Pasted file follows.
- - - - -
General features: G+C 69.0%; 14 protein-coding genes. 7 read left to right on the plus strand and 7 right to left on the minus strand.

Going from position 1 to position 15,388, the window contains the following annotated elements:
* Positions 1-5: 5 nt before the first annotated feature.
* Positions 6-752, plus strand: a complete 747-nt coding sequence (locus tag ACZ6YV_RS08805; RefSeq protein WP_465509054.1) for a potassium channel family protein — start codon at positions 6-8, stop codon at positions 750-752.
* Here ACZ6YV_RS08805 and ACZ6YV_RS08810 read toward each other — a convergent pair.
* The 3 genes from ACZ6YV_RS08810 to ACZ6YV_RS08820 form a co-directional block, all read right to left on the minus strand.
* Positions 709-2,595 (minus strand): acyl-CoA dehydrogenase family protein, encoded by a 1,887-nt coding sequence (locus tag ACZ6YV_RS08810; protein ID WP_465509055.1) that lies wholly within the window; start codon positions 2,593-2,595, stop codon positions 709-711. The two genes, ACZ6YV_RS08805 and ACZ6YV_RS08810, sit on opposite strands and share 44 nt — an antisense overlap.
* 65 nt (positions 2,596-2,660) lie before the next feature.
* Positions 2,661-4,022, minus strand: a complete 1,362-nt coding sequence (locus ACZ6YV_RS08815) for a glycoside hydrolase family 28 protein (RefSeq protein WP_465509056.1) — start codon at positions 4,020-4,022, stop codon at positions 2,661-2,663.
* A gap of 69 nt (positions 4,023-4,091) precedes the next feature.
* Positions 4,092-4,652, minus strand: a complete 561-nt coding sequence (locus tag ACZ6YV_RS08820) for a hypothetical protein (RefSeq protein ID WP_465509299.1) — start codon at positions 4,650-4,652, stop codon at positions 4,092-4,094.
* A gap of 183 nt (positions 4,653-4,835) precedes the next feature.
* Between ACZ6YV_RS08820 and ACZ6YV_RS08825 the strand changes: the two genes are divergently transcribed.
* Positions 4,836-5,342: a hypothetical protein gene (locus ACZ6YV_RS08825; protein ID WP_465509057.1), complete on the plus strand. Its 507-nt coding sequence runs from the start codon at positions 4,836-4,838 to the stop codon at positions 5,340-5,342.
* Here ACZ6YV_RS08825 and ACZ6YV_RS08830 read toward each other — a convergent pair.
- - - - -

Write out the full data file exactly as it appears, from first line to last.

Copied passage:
General features: G+C 69.0%; 14 protein-coding genes. 7 read left to right on the plus strand and 7 right to left on the minus strand.

Going from position 1 to position 15,388, the window contains the following annotated elements:
* Positions 1-5: 5 nt before the first annotated feature.
* Positions 6-752, plus strand: a complete 747-nt coding sequence (locus tag ACZ6YV_RS08805; RefSeq protein WP_465509054.1) for a potassium channel family protein — start codon at positions 6-8, stop codon at positions 750-752.
* Here ACZ6YV_RS08805 and ACZ6YV_RS08810 read toward each other — a convergent pair.
* The 3 genes from ACZ6YV_RS08810 to ACZ6YV_RS08820 form a co-directional block, all read right to left on the minus strand.
* Positions 709-2,595 (minus strand): acyl-CoA dehydrogenase family protein, encoded by a 1,887-nt coding sequence (locus tag ACZ6YV_RS08810; protein ID WP_465509055.1) that lies wholly within the window; start codon positions 2,593-2,595, stop codon positions 709-711. The two genes, ACZ6YV_RS08805 and ACZ6YV_RS08810, sit on opposite strands and share 44 nt — an antisense overlap.
* 65 nt (positions 2,596-2,660) lie before the next feature.
* Positions 2,661-4,022, minus strand: a complete 1,362-nt coding sequence (locus ACZ6YV_RS08815) for a glycoside hydrolase family 28 protein (RefSeq protein WP_465509056.1) — start codon at positions 4,020-4,022, stop codon at positions 2,661-2,663.
* A gap of 69 nt (positions 4,023-4,091) precedes the next feature.
* Positions 4,092-4,652, minus strand: a complete 561-nt coding sequence (locus tag ACZ6YV_RS08820) for a hypothetical protein (RefSeq protein ID WP_465509299.1) — start codon at positions 4,650-4,652, stop codon at positions 4,092-4,094.
* A gap of 183 nt (positions 4,653-4,835) precedes the next feature.
* Between ACZ6YV_RS08820 and ACZ6YV_RS08825 the strand changes: the two genes are divergently transcribed.
* Positions 4,836-5,342: a hypothetical protein gene (locus ACZ6YV_RS08825; protein ID WP_465509057.1), complete on the plus strand. Its 507-nt coding sequence runs from the start codon at positions 4,836-4,838 to the stop codon at positions 5,340-5,342.
* Here ACZ6YV_RS08825 and ACZ6YV_RS08830 read toward each other — a convergent pair.